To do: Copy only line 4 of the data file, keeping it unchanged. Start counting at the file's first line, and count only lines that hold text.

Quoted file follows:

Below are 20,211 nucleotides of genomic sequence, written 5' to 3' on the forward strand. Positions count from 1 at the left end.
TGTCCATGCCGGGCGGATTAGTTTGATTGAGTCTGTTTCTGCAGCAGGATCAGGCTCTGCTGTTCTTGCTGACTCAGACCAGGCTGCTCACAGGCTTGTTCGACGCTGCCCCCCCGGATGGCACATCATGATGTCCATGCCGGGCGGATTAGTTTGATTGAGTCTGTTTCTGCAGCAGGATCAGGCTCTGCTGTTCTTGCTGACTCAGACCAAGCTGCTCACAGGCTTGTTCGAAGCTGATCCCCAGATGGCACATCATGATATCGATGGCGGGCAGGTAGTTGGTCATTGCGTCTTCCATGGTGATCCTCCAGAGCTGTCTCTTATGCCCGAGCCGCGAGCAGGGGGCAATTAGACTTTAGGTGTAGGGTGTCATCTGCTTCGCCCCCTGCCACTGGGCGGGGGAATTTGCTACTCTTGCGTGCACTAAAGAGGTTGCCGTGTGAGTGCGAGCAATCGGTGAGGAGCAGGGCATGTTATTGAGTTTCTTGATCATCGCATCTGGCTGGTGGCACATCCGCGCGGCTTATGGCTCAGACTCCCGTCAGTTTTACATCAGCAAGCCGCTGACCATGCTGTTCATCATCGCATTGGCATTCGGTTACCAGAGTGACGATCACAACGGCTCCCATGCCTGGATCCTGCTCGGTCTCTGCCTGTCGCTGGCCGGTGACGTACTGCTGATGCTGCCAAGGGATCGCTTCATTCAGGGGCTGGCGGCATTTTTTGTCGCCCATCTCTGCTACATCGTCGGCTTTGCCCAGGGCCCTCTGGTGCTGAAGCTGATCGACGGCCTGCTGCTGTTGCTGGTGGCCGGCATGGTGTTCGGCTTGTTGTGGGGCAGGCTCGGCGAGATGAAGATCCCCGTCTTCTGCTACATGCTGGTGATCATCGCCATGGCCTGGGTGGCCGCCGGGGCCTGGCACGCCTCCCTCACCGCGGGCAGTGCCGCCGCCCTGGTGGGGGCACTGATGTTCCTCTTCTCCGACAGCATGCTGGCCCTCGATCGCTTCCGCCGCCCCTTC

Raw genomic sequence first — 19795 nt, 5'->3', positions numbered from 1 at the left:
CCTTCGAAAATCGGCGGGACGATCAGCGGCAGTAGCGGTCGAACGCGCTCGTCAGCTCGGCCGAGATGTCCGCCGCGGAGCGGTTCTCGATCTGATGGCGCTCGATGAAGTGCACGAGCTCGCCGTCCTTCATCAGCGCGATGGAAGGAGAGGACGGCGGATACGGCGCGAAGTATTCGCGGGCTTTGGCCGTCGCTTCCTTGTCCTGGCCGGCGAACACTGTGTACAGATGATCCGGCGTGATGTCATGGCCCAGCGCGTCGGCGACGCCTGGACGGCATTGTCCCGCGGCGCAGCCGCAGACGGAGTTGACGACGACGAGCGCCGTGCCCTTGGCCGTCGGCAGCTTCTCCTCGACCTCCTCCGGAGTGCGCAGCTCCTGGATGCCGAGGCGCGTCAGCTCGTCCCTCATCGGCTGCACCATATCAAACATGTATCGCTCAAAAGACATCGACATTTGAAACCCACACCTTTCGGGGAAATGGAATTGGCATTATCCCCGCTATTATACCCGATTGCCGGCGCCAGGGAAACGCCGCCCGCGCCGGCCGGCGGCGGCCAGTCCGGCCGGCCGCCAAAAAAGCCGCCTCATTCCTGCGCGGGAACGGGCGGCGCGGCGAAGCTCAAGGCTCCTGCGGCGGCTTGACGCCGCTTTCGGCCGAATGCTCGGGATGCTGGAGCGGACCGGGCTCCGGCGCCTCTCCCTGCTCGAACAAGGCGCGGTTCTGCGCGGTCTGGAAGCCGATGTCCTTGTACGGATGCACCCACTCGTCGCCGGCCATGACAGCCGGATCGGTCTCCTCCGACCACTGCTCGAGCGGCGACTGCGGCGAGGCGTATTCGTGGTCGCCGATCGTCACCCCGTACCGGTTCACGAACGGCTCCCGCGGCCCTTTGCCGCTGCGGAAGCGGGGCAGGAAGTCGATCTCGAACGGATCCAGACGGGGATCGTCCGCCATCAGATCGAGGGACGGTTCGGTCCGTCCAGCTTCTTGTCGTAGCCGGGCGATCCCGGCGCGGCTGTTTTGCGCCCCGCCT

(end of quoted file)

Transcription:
CCTTCGAAAATCGGCGGGACGATCAGCGGCAGTAGCGGTCGAACGCGCTCGTCAGCTCGGCCGAGATGTCCGCCGCGGAGCGGTTCTCGATCTGATGGCGCTCGATGAAGTGCACGAGCTCGCCGTCCTTCATCAGCGCGATGGAAGGAGAGGACGGCGGATACGGCGCGAAGTATTCGCGGGCTTTGGCCGTCGCTTCCTTGTCCTGGCCGGCGAACACTGTGTACAGATGATCCGGCGTGATGTCATGGCCCAGCGCGTCGGCGACGCCTGGACGGCATTGTCCCGCGGCGCAGCCGCAGACGGAGTTGACGACGACGAGCGCCGTGCCCTTGGCCGTCGGCAGCTTCTCCTCGACCTCCTCCGGAGTGCGCAGCTCCTGGATGCCGAGGCGCGTCAGCTCGTCCCTCATCGGCTGCACCATATCAAACATGTATCGCTCAAAAGACATCGACATTTGAAACCCACACCTTTCGGGGAAATGGAATTGGCATTATCCCCGCTATTATACCCGATTGCCGGCGCCAGGGAAACGCCGCCCGCGCCGGCCGGCGGCGGCCAGTCCGGCCGGCCGCCAAAAAAGCCGCCTCATTCCTGCGCGGGAACGGGCGGCGCGGCGAAGCTCAAGGCTCCTGCGGCGGCTTGACGCCGCTTTCGGCCGAATGCTCGGGATGCTGGAGCGGACCGGGCTCCGGCGCCTCTCCCTGCTCGAACAAGGCGCGGTTCTGCGCGGTCTGGAAGCCGATGTCCTTGTACGGATGCACCCACTCGTCGCCGGCCATGACAGCCGGATCGGTCTCCTCCGACCACTGCTCGAGCGGCGACTGCGGCGAGGCGTATTCGTGGTCGCCGATCGTCACCCCGTACCGGTTCACGAACGGCTCCCGCGGCCCTTTGCCGCTGCGGAAGCGGGGCAGGAAGTCGATCTCGAACGGATCCAGACGGGGATCGTCCGCCATCAGATCGAGGGACGGTTCGGTCCGTCCAGCTTCTTGTCGTAGCCGGGCGATCCCGGCGCGGCTGTTTTGCGCCCCGCCT